The coverage verdict this week is that Gore is on a roll and Bush is hitting a wall. This consensus was nicely bookended by Howard Kurtz WP pieces — Monday's account of Gore "fancy footwork" to put himself out front on health care and Bush on the defensive and Friday's piece on the Bush camp's Buddhist temple ad. Cheney is getting dumped on as the wrong guy for a close race. And Lieberman, well, WP's David Von Drehle, in a hilarious Cheney-on-the-stump story, calls Joe an "ebullient pistol of a running mate." Comparison noted.
Left-wing media bias? Doubtful. Considering the disdain Gore had been getting all summer, and the widespread plaudits for Bush after the GOP convention, Gore must be doing something to deserve this.
Gore: Campaigning round-the-clock all weekend, lots of union guys.
Bush: Taking it easy. Two baby-kissers Monday.
Jimmy Hoffa Jr. and the Teamsters announce their electoral preference. Two possibilities: A Gore endorsement (put smart money here), which throws another log on the veep's current fire, or neutrality, which nets Gore a raft of "uncertainty about his base" stories and Bush a chance to seize the wheel for a while.
Bush's prescription-drug plan fills the void on Tuesday.
Post-Labor day polls, and the aftermath of Bush's — gasp — first negative ad.
Al: Stay the course, you're doin' fine — and you just pulled ahead in Pennsylvania. Maybe have Joe ease off on the God stuff a little. It's distracting the reporters.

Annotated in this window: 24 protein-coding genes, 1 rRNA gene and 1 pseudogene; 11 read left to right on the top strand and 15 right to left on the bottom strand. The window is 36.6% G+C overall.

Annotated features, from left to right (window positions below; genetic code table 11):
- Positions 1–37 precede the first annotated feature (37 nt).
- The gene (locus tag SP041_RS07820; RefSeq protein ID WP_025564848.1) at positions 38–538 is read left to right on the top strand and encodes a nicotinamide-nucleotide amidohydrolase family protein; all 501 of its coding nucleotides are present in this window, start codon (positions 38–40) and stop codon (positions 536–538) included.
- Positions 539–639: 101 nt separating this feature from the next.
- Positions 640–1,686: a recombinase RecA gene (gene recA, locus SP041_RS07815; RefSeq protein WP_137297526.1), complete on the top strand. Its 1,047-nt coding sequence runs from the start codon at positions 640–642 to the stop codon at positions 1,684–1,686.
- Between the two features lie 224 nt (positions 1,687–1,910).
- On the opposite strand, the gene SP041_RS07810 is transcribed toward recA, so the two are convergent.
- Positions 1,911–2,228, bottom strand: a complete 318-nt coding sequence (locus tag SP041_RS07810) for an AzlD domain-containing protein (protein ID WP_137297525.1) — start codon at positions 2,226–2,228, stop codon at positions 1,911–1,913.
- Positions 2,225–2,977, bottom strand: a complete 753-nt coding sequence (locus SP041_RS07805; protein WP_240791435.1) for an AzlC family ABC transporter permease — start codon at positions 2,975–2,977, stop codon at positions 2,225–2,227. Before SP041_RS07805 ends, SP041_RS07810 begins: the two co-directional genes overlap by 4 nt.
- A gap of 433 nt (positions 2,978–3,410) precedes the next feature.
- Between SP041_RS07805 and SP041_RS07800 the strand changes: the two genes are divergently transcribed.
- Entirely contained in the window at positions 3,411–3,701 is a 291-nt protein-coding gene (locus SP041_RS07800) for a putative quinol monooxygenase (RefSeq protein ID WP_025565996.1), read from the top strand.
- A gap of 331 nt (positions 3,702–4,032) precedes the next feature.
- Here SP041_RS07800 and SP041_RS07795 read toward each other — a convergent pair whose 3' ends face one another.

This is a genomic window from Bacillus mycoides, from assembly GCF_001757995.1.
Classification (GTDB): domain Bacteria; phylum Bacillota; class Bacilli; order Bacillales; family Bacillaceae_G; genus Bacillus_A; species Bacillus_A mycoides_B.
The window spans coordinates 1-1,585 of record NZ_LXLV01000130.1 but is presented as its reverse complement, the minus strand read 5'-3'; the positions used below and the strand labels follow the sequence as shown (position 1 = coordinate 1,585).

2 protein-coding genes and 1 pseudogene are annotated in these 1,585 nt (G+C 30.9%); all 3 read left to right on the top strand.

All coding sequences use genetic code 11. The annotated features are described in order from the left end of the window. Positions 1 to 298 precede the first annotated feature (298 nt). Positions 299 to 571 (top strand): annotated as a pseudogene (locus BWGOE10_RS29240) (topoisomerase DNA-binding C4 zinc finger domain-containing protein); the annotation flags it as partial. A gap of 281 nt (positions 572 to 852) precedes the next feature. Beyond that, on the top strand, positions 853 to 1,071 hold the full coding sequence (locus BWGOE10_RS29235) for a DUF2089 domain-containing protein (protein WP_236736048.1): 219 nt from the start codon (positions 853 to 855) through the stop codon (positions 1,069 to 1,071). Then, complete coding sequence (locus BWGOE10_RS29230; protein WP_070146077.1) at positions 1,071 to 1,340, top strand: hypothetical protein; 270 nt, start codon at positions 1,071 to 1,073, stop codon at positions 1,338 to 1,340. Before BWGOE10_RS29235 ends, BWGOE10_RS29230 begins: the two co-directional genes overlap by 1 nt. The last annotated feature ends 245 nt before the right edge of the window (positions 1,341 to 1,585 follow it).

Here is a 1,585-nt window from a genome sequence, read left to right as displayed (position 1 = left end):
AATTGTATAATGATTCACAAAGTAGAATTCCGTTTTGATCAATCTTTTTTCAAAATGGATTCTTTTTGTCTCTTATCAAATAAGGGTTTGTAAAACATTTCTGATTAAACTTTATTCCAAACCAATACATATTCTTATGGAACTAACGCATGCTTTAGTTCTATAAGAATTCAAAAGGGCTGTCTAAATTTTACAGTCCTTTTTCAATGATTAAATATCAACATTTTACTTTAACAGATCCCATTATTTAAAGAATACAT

W.: Time for some deep thinking. If the Buddhist ad doesn't make a dent, "restoring honor and dignity" may officially be a loser. Education's a wash; so are old-folks issues like health care and Social Security (if you're lucky). Fiscal matters may decide this thing — so get your tax plan in shape. Too late to shrink it, but you can promise that you'll put a balanced budget first if elected. But if you want to get bold, here's a new theme:
Simplicity. An across-the-board cut has a clean, egalitarianism to it that Republicans own in the age of Clinton/Gore's social engineering through tax cuts — use that! Soften the $1.3 trillion tab by closing some corporate tax shelters — just a few egregious ones. Prove you're not out for the rich, you just want a simpler, fairer tax code for all. It's pure gold.